If old is not 0, then someone has already set global, and our assignment was dropped. We report this condition to the caller.

Foreign imports

On the Haskell side, we import these C functions.

foreign import ccall unsafe "hs_globalzmlock_get_global"
c_get_global :: IO (Ptr ())

foreign import ccall "hs_globalzmlock_set_global"
c_set_global :: Ptr () -> IO CInt

The unsafe import of c_get_global demands justification. This wrinkle arises from the fact that GHC runs many Haskell threads on the same OS thread. A long-running foreign call from that OS thread might block unrelated Haskell code. GHC prevents this by moving the foreign call and/or other Haskell threads to a different OS thread. This adds latency to the foreign call — about 100 nanoseconds in my tests.

In most cases a 100 ns overhead is negligible. But it matters for functions which are guaranteed to return in a very short amount of time. And blocking other Haskell threads during such a short call is fine. Marking the import unsafe tells GHC to ignore the blocking concern, and generate a direct C function call.

Our function c_get_global is a good use case for unsafe, because it simply returns a global variable. In my tests, adding unsafe decreased the overall latency of locking by about 50%. We cannot use unsafe with c_set_global because, in the worst case, GCC implements atomic operations with blocking library functions. That's okay because c_set_global will only be called a few times anyway.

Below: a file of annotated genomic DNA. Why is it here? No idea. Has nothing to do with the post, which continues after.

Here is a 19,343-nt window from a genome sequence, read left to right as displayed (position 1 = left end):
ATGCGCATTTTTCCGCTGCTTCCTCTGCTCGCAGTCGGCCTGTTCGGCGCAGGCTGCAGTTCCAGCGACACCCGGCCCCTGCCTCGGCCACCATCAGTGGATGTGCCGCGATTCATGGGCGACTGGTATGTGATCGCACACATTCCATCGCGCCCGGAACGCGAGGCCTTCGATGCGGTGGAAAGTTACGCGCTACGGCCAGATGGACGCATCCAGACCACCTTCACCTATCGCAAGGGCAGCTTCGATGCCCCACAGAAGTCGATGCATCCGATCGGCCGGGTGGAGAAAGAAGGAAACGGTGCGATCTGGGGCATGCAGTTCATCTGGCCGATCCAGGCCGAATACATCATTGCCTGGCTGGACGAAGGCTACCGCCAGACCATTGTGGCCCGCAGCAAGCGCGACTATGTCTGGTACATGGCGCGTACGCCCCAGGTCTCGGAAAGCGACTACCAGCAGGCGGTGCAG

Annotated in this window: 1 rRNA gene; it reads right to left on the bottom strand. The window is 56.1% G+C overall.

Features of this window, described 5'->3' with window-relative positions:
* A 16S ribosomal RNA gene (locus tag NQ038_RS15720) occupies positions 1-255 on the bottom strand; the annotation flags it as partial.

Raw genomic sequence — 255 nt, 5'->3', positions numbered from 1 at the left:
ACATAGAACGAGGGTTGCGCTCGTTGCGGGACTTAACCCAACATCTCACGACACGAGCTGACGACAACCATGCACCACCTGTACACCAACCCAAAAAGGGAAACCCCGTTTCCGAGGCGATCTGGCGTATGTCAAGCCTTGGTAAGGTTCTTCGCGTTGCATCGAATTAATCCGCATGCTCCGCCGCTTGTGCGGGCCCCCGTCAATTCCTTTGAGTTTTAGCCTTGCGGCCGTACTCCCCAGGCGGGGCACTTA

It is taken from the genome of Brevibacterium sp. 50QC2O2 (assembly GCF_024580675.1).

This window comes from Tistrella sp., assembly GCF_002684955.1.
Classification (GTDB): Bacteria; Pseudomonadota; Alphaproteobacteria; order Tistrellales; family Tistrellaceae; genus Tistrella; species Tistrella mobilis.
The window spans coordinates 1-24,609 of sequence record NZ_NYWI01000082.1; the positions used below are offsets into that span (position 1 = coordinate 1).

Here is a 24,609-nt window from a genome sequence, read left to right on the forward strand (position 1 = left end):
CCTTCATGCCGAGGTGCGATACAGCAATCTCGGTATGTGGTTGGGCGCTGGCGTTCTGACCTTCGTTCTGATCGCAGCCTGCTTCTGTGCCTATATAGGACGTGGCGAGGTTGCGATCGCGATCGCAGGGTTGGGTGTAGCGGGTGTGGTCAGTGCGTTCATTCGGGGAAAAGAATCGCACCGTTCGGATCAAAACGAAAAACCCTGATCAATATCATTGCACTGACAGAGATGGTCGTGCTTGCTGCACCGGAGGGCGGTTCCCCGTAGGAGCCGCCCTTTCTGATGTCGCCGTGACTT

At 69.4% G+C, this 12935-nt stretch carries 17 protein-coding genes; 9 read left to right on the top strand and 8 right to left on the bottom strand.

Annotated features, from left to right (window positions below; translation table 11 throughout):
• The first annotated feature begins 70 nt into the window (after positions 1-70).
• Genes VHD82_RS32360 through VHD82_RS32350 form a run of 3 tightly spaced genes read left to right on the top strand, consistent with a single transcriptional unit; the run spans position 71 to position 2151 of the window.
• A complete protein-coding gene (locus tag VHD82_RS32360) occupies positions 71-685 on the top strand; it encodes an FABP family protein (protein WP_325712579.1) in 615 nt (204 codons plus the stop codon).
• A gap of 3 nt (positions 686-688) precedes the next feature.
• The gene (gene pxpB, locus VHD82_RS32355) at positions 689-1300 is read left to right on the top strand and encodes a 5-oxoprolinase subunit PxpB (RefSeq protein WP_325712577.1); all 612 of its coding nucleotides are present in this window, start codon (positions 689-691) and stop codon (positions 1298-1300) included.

The Haskell code

Now we have access to a C global of type void*, and we want to store a Haskell value of type MVar (). The StablePtr module is just what we need. A StablePtr is a reference to some Haskell expression, which can be converted to Ptr (), aka void*. There is no guarantee about this Ptr () value, except that it can be converted back to the original StablePtr.

Here's how we store an MVar:

set :: IO ()
set = do
mv <- newMVar ()
ptr <- newStablePtr mv
ret <- c_set_global (castStablePtrToPtr ptr)
when (ret == 0) $
freeStablePtr ptr